For the finale, it was telling the story of Angelfire. People kind of understand the overarching idea of satellites and weapons from space, but we had to help people understand the communication between them. We also needed them to understand how it connects to the older technology and what that’s going to mean for our characters. That was by far the biggest challenge for that episode and for the season.
Tell us about the look development of the Angelfire.
It was definitely a journey, but it started with the page and trying to visualize it. Alison Schapker and EP James Middleton had written up what these moments were going to be: a communication tower and a force field around a planet they didn’t quite understand. That was part of the mystery for the viewers and the characters as they were going through the season.
Our goal, from a visual effects standpoint, was to show this ancient-yet-modern communication and to figure out how to visually tell the story of how these things are communicating … that they’re all kind of like-minded and they’re protective. We key that up when Danica fires off the rocket with the rebels attached to them so we can see firsthand what these orbitals can do. Then we see Angelfire come down on the soldiers in the forest.
We’re starting to understand more and more what this thing does so that we can understand what the sacrifice really means … to figure out what the orbitals are and how they could look and feel organic and threatening as well as benign and ultimately destructive. I feel like we ended at a point where it makes sense and it all works together, but at the beginning, when you have a blank canvas, it’s a rather daunting task to figure out what it all should look like.
We had so many conversations about how to depict Angelfire. Should it be more like glass breaking? Should it be like lightning? Should it be like a wave? Should it just crackle? Should it splash in? We had so many iterations of things that just didn’t feel or look quite right. It didn’t convey what we wanted it to convey. “It looks too digital; it looks fake.” To end up with something that felt integrated into the environment and the sky was a testament not only to the team’s perseverance but to Alison’s and James’ patience, leadership and ability to explain creatively what they were going for. I’m really happy with where we finally landed.
How did you lock in the final look?
We wanted it to feel organic and real for the audience. We had a lot of different meetings to talk about what perspective we were going to take — how high up we need to be, how close we need to be to understand that they were communicating with each other and still firing — and whether those different perspectives should be down on the ground or up in the sky. We figured it out with editorial while we were locking episodes, which is a fairly normal process when you’re dealing with full CG shots mixed with pieces that we shot on the day.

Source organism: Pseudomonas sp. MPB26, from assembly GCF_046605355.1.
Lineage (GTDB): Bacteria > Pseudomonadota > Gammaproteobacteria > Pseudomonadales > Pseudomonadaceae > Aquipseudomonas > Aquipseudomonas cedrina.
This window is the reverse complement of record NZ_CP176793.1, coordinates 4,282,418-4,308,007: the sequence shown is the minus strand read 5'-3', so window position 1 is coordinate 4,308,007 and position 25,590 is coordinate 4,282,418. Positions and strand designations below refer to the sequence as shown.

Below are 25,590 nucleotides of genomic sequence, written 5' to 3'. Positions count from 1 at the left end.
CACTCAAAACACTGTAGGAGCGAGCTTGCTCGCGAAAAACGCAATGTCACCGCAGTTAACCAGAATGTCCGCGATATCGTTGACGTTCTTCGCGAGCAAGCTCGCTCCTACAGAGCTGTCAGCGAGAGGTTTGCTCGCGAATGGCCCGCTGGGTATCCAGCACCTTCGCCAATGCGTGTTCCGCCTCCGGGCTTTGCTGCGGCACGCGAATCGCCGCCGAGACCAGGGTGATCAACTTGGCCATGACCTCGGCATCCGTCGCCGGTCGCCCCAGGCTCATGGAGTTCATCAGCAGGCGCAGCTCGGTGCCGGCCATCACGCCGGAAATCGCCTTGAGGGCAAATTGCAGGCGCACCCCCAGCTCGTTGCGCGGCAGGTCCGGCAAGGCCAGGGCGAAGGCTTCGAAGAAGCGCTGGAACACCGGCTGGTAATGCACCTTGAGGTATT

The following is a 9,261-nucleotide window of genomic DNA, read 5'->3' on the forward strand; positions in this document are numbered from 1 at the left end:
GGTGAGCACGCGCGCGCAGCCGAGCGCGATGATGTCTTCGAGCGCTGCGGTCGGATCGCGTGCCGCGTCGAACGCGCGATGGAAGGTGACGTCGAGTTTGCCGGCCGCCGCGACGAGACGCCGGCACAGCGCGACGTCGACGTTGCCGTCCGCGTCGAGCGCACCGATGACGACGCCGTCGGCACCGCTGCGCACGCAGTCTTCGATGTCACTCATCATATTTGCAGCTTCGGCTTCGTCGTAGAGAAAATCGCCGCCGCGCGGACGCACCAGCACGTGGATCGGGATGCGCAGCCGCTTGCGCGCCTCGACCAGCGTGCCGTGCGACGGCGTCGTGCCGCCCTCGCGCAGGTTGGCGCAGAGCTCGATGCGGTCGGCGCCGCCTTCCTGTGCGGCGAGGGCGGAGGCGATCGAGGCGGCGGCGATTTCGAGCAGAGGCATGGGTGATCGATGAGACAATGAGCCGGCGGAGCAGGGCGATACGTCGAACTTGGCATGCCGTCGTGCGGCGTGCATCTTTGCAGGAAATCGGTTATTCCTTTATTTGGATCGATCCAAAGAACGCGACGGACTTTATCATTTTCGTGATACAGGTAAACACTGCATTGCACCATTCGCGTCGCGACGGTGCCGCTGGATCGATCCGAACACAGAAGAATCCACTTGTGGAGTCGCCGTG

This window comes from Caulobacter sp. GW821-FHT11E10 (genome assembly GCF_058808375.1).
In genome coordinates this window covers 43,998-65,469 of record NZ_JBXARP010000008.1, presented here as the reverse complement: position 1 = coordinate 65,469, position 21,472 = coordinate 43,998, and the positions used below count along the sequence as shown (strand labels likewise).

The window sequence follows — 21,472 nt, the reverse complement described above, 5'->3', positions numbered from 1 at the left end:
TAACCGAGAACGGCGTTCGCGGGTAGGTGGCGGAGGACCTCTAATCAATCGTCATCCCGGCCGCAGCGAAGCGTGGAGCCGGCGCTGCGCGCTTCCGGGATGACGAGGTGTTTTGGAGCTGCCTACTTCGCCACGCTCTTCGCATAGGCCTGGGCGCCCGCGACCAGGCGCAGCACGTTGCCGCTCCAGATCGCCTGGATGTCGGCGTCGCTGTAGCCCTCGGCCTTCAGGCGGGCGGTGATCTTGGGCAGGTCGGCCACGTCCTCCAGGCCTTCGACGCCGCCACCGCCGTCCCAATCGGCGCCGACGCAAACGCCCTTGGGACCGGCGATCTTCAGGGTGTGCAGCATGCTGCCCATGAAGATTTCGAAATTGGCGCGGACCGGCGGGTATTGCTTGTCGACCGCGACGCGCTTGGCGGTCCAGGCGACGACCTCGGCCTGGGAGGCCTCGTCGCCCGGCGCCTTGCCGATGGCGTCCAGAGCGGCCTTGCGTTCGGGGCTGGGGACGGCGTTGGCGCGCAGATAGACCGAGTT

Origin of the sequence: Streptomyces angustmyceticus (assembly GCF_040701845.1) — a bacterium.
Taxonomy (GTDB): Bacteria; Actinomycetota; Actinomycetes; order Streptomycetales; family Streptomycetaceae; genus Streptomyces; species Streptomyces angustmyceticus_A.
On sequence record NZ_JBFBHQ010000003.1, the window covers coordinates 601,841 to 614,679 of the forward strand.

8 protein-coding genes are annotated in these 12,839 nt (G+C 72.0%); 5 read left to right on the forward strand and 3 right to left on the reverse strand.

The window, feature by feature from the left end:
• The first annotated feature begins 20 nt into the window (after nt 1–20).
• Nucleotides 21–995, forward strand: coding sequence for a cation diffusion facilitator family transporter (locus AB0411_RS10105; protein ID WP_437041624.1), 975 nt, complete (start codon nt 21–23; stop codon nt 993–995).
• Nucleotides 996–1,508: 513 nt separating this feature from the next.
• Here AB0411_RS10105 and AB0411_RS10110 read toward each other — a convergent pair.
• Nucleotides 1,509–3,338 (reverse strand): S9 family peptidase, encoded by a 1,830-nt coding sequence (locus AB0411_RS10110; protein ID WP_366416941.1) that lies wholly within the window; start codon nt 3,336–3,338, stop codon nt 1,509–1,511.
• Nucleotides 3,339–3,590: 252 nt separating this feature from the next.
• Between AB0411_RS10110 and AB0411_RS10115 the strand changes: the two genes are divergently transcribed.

We obviously had numerous versions of animatics, and we had to figure out how it was going to work in the edit before we could lock down animation and timing. Honestly, for the final moments when Kovacs sacrificed himself and Angelfire was going off, we were tweaking those with editorial, and our editorial team did a phenomenal job of helping us realize the moment.
Any people or companies that you want to give a shout-out to?
Bob Munroe (a production-side VFX supervisor) and Tony Meagher. All the work they did was groundwork for everything that ended up on the screen. And all the vendors, like Double Negative, Mavericks, Spin, Switch and Krow. Also our VFX coordinating team and everybody up in Toronto. They were the backbone of everything we did this season. And it was just so much fun to work with Alison and James and the team.
Any advice for people wanting to work in visual effects?
From my standpoint, there are not enough people on the show side of things, and if they have a passion for it, there’s a lot of opportunity to get into that.
I would say try to find your lane. Is it on the artist side? Is it on the coordinating and producing side? There are so many resources out there now. And now that the technology is available for everybody, it’s an amazing opportunity for creatives to get together and collaborate and to make things that that are compelling.
When I’m on a show or in the office, I can tell which PA or assistant has a fascination with VFX, and I always encourage them to come along. I have hired from within many times. It’s about trying to educate yourself and figure out what your passion is, and realizing there’s space for almost any role when it comes to visual effects. That’s the exciting thing about it.
Barry Goch is senior finishing artist at The Foundation and an instructor in post production at UCLA Extension.